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"These are not just wildfires, they are climate fires," Jay Inslee, Governor of Washington State, said as he stood amid the charred remains of the town of Malden west of Seattle earlier this month. "This is not an act of God," he added. "This has happened because we have changed the climate of the state of Washington in dramatic ways."
'These Aren't Wildfires'<p>Sam Ricketts, who led climate policy and strategy for Governor Jay Inslee's 2020 presidential campaign, tweeted on September 11 that "These aren't wildfires. These are #climatefires, driven by fossil fuel pollution."</p><p>"The rate and the strength and the devastation wrought by these disasters are fueled by climate change," Ricketts told DW of fires that have burnt well over 5 million acres across California, Oregon, Washington State, and into neighboring Idaho. </p><p>In a two-day period in early September, Ricketts notes that more of Washington State burned than in almost any entire fire season until now, apart from 2015. </p><p>California, meanwhile, was a tinderbox after its hottest summer on record, with temperatures in Death Valley reaching nearly 130 degrees Fahrenheit, according to the U.S. National Weather Service. It has been reported as the hottest temperature ever measured on Earth.</p>
<div id="29ad9" class="rm-shortcode" data-rm-shortcode-id="8346fe7350e1371d400097cd48bf45a2"><blockquote class="twitter-tweet twitter-custom-tweet" data-twitter-tweet-id="1306969603180879872" data-partner="rebelmouse"><div style="margin:1em 0">Drought-parched wetlands in South America have been burning for weeks. https://t.co/pjAKdFcKPg #Pantanal https://t.co/ImN2C5vwcp</div> — NASA Earth (@NASA Earth)<a href="https://twitter.com/NASAEarth/statuses/1306969603180879872">1600440810.0</a></blockquote></div><p>As evidenced by Australia's apocalyptic Black Summer of 2019-2020, fires are burning bigger and for longer, with new records set year-on-year. Right now, Brazil's vast and highly biodiverse Pantanal wetlands are suffering from catastrophic fires.</p>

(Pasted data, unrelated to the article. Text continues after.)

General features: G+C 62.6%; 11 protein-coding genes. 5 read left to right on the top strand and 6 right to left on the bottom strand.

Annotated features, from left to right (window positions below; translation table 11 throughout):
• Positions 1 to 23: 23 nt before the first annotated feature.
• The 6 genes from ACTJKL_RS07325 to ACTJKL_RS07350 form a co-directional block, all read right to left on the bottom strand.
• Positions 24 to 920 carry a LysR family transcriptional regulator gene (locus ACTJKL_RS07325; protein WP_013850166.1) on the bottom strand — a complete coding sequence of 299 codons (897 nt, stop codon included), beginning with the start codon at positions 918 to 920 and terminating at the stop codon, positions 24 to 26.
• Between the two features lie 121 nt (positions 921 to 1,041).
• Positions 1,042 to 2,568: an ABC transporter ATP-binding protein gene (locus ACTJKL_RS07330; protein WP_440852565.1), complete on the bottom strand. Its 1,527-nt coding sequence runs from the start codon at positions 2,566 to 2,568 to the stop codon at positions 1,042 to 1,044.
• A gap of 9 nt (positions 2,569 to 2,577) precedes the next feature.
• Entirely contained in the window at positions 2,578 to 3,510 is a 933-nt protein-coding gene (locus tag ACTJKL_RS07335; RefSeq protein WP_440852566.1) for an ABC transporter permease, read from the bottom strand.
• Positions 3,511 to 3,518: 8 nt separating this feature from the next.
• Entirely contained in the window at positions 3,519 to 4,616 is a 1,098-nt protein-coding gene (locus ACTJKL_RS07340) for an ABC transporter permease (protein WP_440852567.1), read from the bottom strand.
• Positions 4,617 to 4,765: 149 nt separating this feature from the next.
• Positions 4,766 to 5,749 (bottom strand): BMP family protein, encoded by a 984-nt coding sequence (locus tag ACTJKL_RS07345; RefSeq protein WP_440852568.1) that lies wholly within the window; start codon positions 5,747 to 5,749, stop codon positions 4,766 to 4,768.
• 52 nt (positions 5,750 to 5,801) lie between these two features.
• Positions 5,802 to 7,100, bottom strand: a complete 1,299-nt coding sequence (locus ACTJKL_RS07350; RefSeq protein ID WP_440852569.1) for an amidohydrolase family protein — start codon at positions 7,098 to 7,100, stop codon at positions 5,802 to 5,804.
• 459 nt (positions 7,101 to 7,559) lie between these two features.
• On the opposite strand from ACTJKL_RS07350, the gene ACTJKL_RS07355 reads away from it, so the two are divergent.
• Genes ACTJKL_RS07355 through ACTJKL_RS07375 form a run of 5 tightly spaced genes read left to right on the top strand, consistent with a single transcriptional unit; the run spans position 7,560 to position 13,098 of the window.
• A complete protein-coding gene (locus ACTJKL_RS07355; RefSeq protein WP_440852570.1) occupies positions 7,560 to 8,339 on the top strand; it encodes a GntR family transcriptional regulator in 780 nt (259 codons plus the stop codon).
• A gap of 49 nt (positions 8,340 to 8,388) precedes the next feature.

#climatefires Started in Australia<p>Governor Inslee this month invoked the phrase climate fires for arguably the first time in the U.S., according to Ricketts.</p><p>But the term was also used as fires burnt out of control in Australia in late 2019. In the face of a 2000km (more than 1,200 miles) fire front, and government officials and media who <a href="https://www.dw.com/en/trump-climate-change-denial-emissions-environment-germany-fake-heartland-seibt/a-52688933" target="_blank">played down the link to climate change</a>, Greens Party Senator Sarah Hanson-Young and a friend decided that reference to bushfires was inadequate. </p><p>"We both just said, we've got to start calling them climate fires, that's what they are," the Australian Senator told DW.</p><p>Hanson-Young says scientists have been warning for decades that these would be the effects of global heating. "We've been told these kinds of extreme weather events and destruction is what climate change would look like, and it's right here on our doorstep," she said from her home state of South Australia — where by early September fire warnings had already been issued.</p><p>"Calling them climate fires was making it absolutely crystal clear. It is essential that there's no ambiguity," she said </p><p>Having deliberately invoked the term, Hanson-Young soon started to push it on social media via a #climatefires hashtag. </p>